AmaWaterways is fighting for a greener future on the world’s rivers, the river cruise company’s co-owner tells Harry Kemble
Kristin Karst is in a bullish mood as she describes how AmaWaterways is fighting for a greener future on the world’s rivers.
The river line’s co-owner predicts port authorities or national governments could soon begin to prevent river vessels that do not meet certain environmental standards from docking on iconic waterways.
She feels that while a breakthrough has been made by ship designers in making vessels more fuel‑efficient, some lines’ engines built more than 40 years ago may soon be deemed obsolete.
“Every part of what we do contributes to the environment,” she says. “Sooner or later everyone will have to comply.
“There are so many older ships and they cannot change engines immediately.
“There might be something that says ‘all the ships built before this year have to comply’. It could come from the governments. It could come from the ports. At one point it will happen, I am sure it will happen, but I don’t know when.”
Karst, who founded the luxury line together with husband Rudi Schreiner and Jimmy Murphy in 2002, outlines AmaWaterways’ efforts to be sustainable.
At Clia’s River Cruise Conference in Amsterdam last year, just one agent in a room of 250 delegates raised their hand when asked if customers asked about sustainability.
Karst says both customers and agents have encouraged the line to operate its ever-growing fleet, currently 24 ships, in an eco-friendly way.
“I wouldn’t have talked about [AmaWaterways’ green push] because it would sound like bragging, but today everyone wants us to talk about this,” she explains.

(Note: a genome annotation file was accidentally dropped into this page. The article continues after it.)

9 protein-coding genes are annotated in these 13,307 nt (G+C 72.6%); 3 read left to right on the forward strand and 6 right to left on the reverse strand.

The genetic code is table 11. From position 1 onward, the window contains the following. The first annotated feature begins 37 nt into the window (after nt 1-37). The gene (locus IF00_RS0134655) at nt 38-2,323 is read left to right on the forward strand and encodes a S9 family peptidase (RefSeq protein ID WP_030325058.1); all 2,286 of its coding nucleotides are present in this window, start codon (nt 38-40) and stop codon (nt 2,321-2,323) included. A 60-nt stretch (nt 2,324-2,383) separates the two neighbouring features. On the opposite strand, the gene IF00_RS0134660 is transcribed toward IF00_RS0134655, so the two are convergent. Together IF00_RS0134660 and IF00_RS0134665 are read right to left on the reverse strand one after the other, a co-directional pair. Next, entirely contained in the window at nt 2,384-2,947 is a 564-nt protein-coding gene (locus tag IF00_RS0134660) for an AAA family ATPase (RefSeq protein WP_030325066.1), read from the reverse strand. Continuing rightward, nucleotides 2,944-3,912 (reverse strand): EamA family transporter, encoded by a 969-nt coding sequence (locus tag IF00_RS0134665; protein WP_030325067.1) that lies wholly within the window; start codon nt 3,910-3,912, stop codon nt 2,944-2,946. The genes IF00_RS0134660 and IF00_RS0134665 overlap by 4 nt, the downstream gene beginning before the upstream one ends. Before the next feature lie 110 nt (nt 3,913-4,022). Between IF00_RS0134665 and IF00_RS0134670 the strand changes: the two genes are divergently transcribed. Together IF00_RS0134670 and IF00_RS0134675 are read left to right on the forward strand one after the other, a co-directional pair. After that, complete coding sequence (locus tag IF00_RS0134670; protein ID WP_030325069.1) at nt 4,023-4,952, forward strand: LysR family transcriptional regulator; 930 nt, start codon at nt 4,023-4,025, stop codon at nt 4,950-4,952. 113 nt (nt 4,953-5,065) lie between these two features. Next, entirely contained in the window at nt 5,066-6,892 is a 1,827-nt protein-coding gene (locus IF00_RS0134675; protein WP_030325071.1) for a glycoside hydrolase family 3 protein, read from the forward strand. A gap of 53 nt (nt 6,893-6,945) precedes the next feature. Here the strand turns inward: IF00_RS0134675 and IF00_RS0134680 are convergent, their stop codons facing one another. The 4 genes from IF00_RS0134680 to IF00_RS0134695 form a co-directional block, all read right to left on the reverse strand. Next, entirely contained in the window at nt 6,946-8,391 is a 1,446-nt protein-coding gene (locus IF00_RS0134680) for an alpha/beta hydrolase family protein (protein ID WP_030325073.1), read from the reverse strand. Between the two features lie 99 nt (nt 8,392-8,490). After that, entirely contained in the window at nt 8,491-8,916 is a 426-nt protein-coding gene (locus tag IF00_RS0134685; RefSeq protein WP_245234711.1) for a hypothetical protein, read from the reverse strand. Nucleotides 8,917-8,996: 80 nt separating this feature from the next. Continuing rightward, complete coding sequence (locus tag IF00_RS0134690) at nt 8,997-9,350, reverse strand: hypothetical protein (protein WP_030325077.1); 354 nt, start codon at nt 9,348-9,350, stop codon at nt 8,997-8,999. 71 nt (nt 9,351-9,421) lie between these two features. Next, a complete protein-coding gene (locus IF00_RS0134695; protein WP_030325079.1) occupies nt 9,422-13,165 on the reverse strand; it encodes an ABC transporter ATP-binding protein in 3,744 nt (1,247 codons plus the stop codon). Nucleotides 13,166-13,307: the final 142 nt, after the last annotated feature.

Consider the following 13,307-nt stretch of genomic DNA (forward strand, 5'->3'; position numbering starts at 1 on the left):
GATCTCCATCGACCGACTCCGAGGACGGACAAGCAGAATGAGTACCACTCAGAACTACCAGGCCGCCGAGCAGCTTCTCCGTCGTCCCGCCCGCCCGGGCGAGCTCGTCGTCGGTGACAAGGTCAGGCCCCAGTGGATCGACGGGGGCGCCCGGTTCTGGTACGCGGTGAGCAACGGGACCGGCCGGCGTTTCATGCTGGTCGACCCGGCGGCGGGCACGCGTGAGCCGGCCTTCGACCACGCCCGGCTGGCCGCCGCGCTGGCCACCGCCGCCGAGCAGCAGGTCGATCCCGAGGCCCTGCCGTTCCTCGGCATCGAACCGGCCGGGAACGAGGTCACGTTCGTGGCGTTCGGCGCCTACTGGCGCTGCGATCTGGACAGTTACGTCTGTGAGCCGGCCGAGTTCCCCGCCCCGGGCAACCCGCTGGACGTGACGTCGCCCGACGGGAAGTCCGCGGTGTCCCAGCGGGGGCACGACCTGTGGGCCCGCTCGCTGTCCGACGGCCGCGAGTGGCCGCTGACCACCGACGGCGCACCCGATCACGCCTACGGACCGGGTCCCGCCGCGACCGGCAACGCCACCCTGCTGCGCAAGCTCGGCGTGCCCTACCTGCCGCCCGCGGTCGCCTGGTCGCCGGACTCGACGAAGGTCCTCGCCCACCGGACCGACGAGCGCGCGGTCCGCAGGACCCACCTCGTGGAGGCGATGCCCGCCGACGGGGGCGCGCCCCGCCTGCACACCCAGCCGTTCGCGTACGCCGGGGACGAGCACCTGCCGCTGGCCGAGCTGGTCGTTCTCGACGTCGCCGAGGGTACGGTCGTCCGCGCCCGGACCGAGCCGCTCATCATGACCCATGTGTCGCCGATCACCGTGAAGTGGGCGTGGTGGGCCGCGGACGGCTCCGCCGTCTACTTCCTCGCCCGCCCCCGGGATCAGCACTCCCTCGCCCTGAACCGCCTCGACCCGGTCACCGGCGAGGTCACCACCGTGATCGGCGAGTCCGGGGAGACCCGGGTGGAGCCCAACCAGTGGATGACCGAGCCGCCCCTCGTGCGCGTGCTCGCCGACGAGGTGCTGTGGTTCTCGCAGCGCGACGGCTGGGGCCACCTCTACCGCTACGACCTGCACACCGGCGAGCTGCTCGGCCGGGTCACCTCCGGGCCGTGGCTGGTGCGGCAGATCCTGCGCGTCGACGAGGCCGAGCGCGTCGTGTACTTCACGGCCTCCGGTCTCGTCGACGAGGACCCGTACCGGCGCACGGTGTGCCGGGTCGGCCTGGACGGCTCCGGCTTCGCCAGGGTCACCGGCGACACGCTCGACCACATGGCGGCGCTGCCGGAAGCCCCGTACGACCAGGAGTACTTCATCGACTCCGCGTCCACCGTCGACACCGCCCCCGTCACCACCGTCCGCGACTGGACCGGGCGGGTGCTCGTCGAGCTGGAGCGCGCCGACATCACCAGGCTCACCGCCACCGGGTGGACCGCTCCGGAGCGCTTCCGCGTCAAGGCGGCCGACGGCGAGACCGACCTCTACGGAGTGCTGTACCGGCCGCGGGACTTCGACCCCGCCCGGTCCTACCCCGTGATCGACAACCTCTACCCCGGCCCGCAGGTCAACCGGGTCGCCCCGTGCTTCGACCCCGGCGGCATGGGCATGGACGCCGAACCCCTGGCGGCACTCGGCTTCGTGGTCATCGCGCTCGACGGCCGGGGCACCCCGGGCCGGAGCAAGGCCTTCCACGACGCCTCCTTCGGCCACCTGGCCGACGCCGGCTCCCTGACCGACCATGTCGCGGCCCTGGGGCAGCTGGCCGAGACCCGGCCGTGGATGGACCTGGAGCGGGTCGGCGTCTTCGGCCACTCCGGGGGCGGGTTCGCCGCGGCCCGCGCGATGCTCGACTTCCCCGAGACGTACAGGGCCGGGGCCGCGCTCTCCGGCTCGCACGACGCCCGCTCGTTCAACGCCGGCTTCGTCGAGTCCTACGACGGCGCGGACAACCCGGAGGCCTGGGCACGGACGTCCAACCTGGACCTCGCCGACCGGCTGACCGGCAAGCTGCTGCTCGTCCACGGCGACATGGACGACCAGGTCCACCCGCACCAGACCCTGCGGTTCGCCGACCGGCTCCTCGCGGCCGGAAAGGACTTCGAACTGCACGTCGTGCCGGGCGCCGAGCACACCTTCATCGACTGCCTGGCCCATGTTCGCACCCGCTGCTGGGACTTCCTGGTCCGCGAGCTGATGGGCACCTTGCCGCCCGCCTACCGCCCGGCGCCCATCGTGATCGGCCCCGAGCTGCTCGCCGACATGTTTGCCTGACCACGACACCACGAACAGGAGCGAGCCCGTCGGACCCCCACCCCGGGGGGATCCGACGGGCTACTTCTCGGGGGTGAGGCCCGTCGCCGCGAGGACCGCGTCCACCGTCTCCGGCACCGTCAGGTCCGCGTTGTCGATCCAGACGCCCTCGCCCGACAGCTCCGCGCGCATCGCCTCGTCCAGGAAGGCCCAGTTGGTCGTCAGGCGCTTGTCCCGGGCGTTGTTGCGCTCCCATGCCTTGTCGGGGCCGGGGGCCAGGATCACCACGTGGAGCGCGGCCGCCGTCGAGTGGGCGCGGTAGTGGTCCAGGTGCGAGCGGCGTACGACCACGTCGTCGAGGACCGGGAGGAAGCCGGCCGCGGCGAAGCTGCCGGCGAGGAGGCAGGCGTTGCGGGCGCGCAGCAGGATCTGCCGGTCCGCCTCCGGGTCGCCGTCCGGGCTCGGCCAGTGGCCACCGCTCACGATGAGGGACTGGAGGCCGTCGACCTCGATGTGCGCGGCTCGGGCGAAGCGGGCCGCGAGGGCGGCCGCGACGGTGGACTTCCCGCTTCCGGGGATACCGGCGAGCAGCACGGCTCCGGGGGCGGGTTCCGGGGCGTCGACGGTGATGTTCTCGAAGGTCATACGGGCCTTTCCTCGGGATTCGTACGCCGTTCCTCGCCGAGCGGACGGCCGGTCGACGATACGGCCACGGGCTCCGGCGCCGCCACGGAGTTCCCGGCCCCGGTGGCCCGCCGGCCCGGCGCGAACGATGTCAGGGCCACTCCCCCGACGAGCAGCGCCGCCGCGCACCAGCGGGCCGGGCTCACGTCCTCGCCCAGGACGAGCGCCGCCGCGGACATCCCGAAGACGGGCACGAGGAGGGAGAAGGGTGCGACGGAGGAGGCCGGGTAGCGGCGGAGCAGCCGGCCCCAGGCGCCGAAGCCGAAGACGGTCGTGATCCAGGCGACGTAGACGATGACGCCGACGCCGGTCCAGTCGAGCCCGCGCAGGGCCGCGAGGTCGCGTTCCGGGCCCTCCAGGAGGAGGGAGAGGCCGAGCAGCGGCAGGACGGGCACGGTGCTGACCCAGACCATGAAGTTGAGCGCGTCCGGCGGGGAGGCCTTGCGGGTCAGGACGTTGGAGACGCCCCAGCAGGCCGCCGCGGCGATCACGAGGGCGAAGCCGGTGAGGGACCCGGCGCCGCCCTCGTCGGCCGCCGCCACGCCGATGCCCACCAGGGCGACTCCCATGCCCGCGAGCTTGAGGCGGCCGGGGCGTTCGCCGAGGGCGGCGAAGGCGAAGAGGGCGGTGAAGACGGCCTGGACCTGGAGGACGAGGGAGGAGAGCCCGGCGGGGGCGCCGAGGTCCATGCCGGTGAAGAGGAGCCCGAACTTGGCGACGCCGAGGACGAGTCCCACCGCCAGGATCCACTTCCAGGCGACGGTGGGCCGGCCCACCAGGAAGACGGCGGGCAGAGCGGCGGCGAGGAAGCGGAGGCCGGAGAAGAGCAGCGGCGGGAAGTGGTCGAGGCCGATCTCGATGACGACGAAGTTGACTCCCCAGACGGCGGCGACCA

In 2019, AmaWaterways launched the biggest river vessel in Europe – AmaMagna – which at 22 metres wide is almost twice the width of standard river ships.
Karst says the 196-passenger vessel’s 10 engines makes it 25% more efficient than a standard river ship. She adds: “A traditional river ship has two big engines and has to use them all the time.
“With our new ship AmaMagna, we have 10 small engines and we can turn them on and off.”
Asked if AmaWaterways had considered ordering a sister ship for AmaMagna, Karst says: “We are talking about AmaMagna II. It’s a maybe – not a given. It would be [for] 2022, but it’s not 100% decided.”
AmaWaterways has also cut sailing time on multiple itineraries in a bid to reduce fuel consumption.
One which has been tinkered with is AmaMagna’s Danube itinerary between Germany and Budapest. Itineraries still last seven days, but ships sail from Vilshofen rather than former embarkation port Nuremberg.
Karst admits that tweaking a popular itinerary is not without risk, but believes enough care has been taken. “The [Danube] itinerary is now a quarter less distance, which means we save 25% fuel,” she says.
“We either slow down our ship and consume less fuel or we spend more time in port.”
Now she feels the time is right to speak out about sustainability, Karst is confident AmaWaterways’ quiet environmental improvements stand the line in good stead as more customers begin to question the cruise industry’s green credentials.
Podcast: Rudi Schreiner and Kristin Karst, owners of AmaWaterways
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